Snowpiercer wasn’t nominated, and I’m not surprised. It’s a silly movie, and I can see someone at the Academy smoking their fancy pipe and saying, “Well, it’s just not tasteful enough.” But it was a silly movie that was able to suspend belief in its own silliness and beckon me to just take a ride, and that’s something else.
Whiplash and Snowpiercer are dime-worthy movies, but to my mind, they don’t come close to Shawshank.
That’s the story of all the movies that I see that are dime-worthy: great, but not like Shawshank. No film comes close to that third path—it won’t trump Shawshank. That means a lot more than trumping Shawshank as a very spectacular movie in its own right.
It has to do with my dad’s desk, how his office smelled like cigars even though he never smoked, of always seeing that cover with the white man and black man staring longingly at something that seemed heavenly, but far off. It has to do with watching the movie at the precise moment I did, where I was just old enough to understand everything going on, unlike so many other movies I had watched when I was younger and then re-watched when I was older and thought, “Oh, that.”
Things that make any movie as perfect and as incontestable as Shawshank have more to them, always. Things that go outside of the movie—like how the Best Picture goes outside of what makes it a best picture. And it is disconcerting, obnoxious, and dumb.
Whenever I see Birdman, it’ll come into crystal clear view whether the Oscar was handed off to the wrong team again. And no matter how good Birdman is or how good any other movie is, nothing will come to that one night, Shawshank, the office that smelled of cigars, and two men, bound together, looking off, wanting, like I do, to be proven wrong.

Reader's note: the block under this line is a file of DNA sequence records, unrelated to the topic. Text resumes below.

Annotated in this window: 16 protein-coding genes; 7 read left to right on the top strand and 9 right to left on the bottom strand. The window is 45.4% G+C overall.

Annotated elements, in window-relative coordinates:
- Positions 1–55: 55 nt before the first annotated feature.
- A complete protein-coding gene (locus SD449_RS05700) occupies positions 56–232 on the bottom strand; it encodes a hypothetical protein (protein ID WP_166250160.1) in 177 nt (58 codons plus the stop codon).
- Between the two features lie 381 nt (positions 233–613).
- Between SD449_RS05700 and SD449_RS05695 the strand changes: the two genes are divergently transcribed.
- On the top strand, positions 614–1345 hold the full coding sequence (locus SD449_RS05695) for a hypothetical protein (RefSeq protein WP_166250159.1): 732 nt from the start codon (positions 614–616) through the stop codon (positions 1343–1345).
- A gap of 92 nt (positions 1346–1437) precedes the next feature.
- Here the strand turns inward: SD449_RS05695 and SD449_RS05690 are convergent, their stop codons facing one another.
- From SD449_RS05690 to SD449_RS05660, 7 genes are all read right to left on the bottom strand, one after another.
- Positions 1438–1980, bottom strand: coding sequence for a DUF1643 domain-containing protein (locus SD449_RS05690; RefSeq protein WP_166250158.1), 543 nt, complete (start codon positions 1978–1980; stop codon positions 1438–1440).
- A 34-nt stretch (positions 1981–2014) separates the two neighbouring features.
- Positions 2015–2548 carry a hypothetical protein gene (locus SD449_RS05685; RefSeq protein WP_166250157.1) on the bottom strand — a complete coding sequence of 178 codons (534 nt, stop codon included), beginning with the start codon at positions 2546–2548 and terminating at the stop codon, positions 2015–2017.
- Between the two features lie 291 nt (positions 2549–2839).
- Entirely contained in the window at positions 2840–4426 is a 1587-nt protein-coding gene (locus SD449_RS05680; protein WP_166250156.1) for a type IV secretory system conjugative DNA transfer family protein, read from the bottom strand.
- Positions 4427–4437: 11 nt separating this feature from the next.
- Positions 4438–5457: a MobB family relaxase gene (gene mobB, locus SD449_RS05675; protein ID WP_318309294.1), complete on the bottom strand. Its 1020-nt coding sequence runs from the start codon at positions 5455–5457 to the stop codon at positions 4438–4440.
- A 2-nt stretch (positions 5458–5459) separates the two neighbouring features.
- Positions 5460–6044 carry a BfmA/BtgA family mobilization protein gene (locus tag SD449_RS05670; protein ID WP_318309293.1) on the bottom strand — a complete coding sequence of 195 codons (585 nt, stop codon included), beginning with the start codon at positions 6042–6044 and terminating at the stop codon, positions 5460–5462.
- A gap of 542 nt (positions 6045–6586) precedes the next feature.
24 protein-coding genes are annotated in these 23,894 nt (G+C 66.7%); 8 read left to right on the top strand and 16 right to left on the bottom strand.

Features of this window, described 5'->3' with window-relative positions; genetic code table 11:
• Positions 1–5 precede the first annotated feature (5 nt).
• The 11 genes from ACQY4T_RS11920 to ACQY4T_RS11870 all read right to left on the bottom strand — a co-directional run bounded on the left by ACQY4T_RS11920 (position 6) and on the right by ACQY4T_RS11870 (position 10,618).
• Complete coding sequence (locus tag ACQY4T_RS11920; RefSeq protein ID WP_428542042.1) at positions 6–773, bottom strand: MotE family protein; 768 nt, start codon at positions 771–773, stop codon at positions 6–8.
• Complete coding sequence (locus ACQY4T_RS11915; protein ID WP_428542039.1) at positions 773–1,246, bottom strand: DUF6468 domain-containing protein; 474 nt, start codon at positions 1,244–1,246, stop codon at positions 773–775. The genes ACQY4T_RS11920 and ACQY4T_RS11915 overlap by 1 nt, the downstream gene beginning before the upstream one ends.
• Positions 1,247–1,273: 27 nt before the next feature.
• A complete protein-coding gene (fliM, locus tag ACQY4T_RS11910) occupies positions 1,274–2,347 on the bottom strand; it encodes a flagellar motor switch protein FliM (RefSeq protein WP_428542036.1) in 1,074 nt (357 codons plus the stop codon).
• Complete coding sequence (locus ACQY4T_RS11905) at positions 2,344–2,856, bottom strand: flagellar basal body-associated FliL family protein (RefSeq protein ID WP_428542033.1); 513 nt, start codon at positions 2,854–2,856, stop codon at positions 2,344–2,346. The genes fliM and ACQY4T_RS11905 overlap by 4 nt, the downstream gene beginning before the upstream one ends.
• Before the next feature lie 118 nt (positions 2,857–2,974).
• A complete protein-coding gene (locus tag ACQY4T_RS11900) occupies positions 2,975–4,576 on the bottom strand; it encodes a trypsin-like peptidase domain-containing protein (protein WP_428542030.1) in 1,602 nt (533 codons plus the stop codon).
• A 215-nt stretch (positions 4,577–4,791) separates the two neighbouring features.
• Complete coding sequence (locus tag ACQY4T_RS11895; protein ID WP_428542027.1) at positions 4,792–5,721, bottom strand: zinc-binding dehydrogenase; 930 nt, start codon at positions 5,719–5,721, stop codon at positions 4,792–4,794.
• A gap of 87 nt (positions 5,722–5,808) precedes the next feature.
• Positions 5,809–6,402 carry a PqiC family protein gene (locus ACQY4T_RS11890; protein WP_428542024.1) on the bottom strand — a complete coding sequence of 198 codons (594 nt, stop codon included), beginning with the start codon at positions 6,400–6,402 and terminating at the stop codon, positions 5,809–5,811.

Featured Image Courtesy of Castle Rock Entertainment
The year 1996, the year of the great movies. Forrest Gump, Pulp Fiction, and of course the greatest movie of all time, The Shawshank Redemption. Many movies are strongly opinionated or easy to dislike, but that is not the case with The Shawshank Redemption. It is a story that all of us can understand, relate to and appreciate. Aspects of this movie are not really contentious or topics of heated discussions. Most of us really do not have a problem liking the movie or seeing it on top of the list. Extend this fairly ideal scenario to a larger audience and it is only natural that the most popular one wins. We can draw parallels to this theory in real life too. Andy Dufresne is wrongfully convicted of murdering his wife and her lover and sentenced to two consecutive life sentences at the fictional Shawshank State Penitentiary in rural Maine. Andy befriends prison contraband smuggler, Ellis “Red” Redding, an inmate serving a life sentence. The plot is the story of the friendship that develops between these two. Red secures a small pick and poster for Andy, and after years of work, Andy digs his way out of prison. After serving 40 years, Red is finally paroled. He struggles to adapt to life outside prison and fears he never will. Remembering his promise to Andy, he visits Buxton and finds a cache containing money and a letter asking him to come to Zihuatanejo. Red violates his parole and travels to Fort Hancock, Texas to cross the border to Mexico, admitting he finally feels hope. On a beach in Zihuatanejo he finds Andy, and the two friends are happily reunited.